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Jump Higher

“Write a story about your journey from the beach house to One Minute South” Jackee instructed. I sat at the back of the class because I had always found it easier to listen if my eyes could focus better. But, now, with this new instruction from Jackee, the back of the class presented more distractions than enabling me to focus. I watched some of the eager students like Maria and Leah sneakily start their stories and I saw how Sharon and Catherine became suddenly overwhelmed at this writing task. Their shoulders sagged and they seemed to have zoned out just like I had. Jackee was saying something about starting the task later but I had already started in my head. Sitting next to the door, I could feel the cool breeze from the water down below. I wondered how I would start the story, how would I end it, would it be long? Jackee was saying something about including smells, sounds and sounds, which I immediately incorporated into my story. Later in the day, I finally typed out my story:

    Fine brown dust greeted Anna’s feet as she stepped down from the high Land-Rover car doors. “Eeww!” Sand would have been better even though she hated sand but this disgusting brown dirt just ruined her red toenail glow. She stared at the bushy, swampy and cobweb filled environment around her and decided that, despite the names of the premises, this place should simply be called Ggaba Landing site and not The Beach House. “It’s not even close to a beach house. The House has an apartment like structure that judging from it’s dirt stained white walls and overgrown bougainvillea it may actually be the bar mans house or belongs simply to some sad old family who have lived here for years.” She thought.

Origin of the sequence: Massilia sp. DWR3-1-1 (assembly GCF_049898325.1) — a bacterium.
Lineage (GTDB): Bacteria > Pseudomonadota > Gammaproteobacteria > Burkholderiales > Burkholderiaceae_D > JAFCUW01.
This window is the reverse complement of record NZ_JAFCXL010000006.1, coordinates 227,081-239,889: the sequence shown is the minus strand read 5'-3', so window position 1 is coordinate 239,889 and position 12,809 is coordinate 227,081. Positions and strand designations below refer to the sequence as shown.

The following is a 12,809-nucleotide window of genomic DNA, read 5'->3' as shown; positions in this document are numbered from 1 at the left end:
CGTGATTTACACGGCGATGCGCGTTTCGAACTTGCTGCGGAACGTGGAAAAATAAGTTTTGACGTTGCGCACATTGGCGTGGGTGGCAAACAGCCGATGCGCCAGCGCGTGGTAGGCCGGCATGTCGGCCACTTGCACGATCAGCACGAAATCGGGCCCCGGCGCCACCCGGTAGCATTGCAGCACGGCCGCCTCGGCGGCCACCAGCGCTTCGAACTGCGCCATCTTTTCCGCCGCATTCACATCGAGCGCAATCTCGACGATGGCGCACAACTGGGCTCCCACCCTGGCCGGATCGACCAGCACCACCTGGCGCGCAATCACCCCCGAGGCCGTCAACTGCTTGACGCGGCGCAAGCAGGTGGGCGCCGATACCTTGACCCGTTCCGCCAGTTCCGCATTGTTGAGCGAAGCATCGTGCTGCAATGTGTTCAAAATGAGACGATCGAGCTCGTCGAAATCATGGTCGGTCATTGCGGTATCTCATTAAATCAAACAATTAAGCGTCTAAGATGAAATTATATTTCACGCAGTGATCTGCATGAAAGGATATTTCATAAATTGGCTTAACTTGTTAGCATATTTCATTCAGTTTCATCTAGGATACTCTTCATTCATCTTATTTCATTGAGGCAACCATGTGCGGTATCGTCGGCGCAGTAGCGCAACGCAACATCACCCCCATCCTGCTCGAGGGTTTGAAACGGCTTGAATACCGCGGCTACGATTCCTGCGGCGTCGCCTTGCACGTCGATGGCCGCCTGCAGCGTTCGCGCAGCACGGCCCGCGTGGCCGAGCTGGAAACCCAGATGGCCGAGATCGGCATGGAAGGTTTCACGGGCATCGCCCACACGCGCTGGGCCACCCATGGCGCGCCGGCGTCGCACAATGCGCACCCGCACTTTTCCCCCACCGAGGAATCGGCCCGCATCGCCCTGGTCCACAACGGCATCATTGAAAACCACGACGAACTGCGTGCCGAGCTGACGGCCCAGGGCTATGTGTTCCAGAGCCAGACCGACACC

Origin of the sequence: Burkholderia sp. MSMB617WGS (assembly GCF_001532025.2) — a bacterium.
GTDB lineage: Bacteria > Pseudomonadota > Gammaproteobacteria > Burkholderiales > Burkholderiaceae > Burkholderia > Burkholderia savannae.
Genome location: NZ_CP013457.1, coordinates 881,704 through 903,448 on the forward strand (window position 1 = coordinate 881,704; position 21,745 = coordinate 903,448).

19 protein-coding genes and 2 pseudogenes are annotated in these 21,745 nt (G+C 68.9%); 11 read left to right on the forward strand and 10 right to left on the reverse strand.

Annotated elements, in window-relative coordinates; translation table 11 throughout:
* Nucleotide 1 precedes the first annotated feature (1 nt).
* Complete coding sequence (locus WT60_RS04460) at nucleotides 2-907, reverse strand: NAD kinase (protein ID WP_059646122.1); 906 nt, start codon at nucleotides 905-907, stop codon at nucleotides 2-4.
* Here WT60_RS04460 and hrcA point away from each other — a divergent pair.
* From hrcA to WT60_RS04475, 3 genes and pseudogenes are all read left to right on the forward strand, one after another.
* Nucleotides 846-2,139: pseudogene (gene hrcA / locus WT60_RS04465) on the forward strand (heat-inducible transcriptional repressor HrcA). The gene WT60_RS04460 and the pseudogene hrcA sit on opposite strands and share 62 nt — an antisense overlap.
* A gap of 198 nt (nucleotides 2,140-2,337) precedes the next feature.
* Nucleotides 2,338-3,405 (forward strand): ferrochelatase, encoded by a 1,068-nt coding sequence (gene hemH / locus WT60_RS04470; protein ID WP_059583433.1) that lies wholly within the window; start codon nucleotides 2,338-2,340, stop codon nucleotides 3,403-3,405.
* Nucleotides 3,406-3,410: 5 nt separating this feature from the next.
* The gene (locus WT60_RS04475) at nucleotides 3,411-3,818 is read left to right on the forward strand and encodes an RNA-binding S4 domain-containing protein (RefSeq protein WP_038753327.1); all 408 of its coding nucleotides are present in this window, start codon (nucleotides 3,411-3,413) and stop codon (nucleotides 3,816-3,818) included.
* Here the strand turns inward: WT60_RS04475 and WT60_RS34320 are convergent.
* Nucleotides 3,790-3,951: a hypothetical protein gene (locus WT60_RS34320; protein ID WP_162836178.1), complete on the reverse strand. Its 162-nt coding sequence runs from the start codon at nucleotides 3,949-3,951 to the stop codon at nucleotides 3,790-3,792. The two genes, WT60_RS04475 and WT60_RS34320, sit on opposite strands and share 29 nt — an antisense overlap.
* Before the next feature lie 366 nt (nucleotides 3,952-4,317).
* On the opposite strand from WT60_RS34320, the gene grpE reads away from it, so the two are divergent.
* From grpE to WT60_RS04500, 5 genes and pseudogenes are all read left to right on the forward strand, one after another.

I don’t know why I referred to myself as Anna in the story. It felt cool to refer to myself in third person and change my name but then I wondered if I had misunderstood Jackee’s instructions. Was this to be a true story? Was I to stick to the actual facts of the journey? But I didn’t want to. Maybe this was part of the writing experience. I wondered what the other ladies were writing. Was there a word limit? I didn’t care I just kept writing. Zahara, our retreat photographer, found my puzzled writing face humorous and so she positioned herself strategically in front of me to catch all my writing faces. She would just sit and wait till I made a face.

I couldn’t end my story. I’ve admired writers for their ability to end their stories and leave me feeling hopelessly in love or cursing a character and their decisions. I also knew that I wanted to leave my audience hanging and begging for more without trying so hard but my muse was fading out fast. I had taken about five cups of tea, a bowl of popcorn, a cup cake, and cup of water and nothing was working. I figured that the magnificent island was missing me and I should go hug her. So I did just that. Laptop aside. Notebook closed. Out to the beach. It was dusk, one of my favorite times of the day. The sun was resting her tired legs over the lake victoria and the water was washing up onto shore in steady rhythmic waves. I found Zahara and Lynn trying to take silhouettes at the pier. Actually, I found them arguing about how Lynn should be bold and jump higher on the pier. Zahara with one of those complicated, weighing a ton camera around her neck was shouting, gesturing and stomping her little feet to a shrieking Lynn. I watched amused. The pier wasn’t high so I ruled out Lynn being afraid of heights. It was about a meter and half wide so I ruled off the possibility of her falling off.

“LYNN WHY DON’T YOU JUST JUMP?” I asked coming closer.

She looked at me as if I was the wife of the devil.

“ARE YOU KIDDING ME? I COULD FALL OFF. THERE ARE CRACKS ON THE BOARDS.” She responded as she found evidence for her worries.

Zahara rolled her eyes stomped off to a perfect picture taking spot and ordered me to show Lynn how the “professionals” do it. Filled the flattery from a professional photographer I boldly walked up onto the pier with all it’s cracks and sticking out nails and conjured the ballerina in me. I jumped till Lynn had no choice but to join me.